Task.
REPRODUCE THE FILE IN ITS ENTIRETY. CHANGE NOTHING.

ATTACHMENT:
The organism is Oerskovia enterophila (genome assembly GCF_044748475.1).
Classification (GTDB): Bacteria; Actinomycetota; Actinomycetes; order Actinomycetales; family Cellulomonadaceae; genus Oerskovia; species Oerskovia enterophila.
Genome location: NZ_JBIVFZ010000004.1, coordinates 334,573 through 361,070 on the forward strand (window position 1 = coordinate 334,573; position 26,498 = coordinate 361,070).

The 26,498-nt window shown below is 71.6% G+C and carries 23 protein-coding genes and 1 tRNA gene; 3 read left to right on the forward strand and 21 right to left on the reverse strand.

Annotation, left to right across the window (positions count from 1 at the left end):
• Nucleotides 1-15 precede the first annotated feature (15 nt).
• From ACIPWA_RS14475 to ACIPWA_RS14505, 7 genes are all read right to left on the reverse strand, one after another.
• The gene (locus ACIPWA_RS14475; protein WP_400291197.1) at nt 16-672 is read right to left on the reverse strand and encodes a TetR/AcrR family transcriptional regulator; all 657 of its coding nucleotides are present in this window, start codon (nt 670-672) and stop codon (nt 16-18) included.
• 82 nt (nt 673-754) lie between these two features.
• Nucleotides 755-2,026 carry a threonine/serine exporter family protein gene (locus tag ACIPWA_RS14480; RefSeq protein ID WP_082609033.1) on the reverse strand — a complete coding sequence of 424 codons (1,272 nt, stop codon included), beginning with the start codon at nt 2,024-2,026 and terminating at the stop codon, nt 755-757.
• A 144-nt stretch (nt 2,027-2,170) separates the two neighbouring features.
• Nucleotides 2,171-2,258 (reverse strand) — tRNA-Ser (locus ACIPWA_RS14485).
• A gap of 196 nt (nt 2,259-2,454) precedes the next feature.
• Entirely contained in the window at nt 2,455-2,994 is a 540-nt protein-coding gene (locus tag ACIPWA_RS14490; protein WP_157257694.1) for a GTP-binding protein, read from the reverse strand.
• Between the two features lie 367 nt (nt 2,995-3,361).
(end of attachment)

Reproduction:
The organism is Oerskovia enterophila (genome assembly GCF_044748475.1).
Classification (GTDB): Bacteria; Actinomycetota; Actinomycetes; order Actinomycetales; family Cellulomonadaceae; genus Oerskovia; species Oerskovia enterophila.
Genome location: NZ_JBIVFZ010000004.1, coordinates 334,573 through 361,070 on the forward strand (window position 1 = coordinate 334,573; position 26,498 = coordinate 361,070).

The 26,498-nt window shown below is 71.6% G+C and carries 23 protein-coding genes and 1 tRNA gene; 3 read left to right on the forward strand and 21 right to left on the reverse strand.

Annotation, left to right across the window (positions count from 1 at the left end):
• Nucleotides 1-15 precede the first annotated feature (15 nt).
• From ACIPWA_RS14475 to ACIPWA_RS14505, 7 genes are all read right to left on the reverse strand, one after another.
• The gene (locus ACIPWA_RS14475; protein WP_400291197.1) at nt 16-672 is read right to left on the reverse strand and encodes a TetR/AcrR family transcriptional regulator; all 657 of its coding nucleotides are present in this window, start codon (nt 670-672) and stop codon (nt 16-18) included.
• 82 nt (nt 673-754) lie between these two features.
• Nucleotides 755-2,026 carry a threonine/serine exporter family protein gene (locus tag ACIPWA_RS14480; RefSeq protein ID WP_082609033.1) on the reverse strand — a complete coding sequence of 424 codons (1,272 nt, stop codon included), beginning with the start codon at nt 2,024-2,026 and terminating at the stop codon, nt 755-757.
• A 144-nt stretch (nt 2,027-2,170) separates the two neighbouring features.
• Nucleotides 2,171-2,258 (reverse strand) — tRNA-Ser (locus ACIPWA_RS14485).
• A gap of 196 nt (nt 2,259-2,454) precedes the next feature.
• Entirely contained in the window at nt 2,455-2,994 is a 540-nt protein-coding gene (locus tag ACIPWA_RS14490; protein WP_157257694.1) for a GTP-binding protein, read from the reverse strand.
• Between the two features lie 367 nt (nt 2,995-3,361).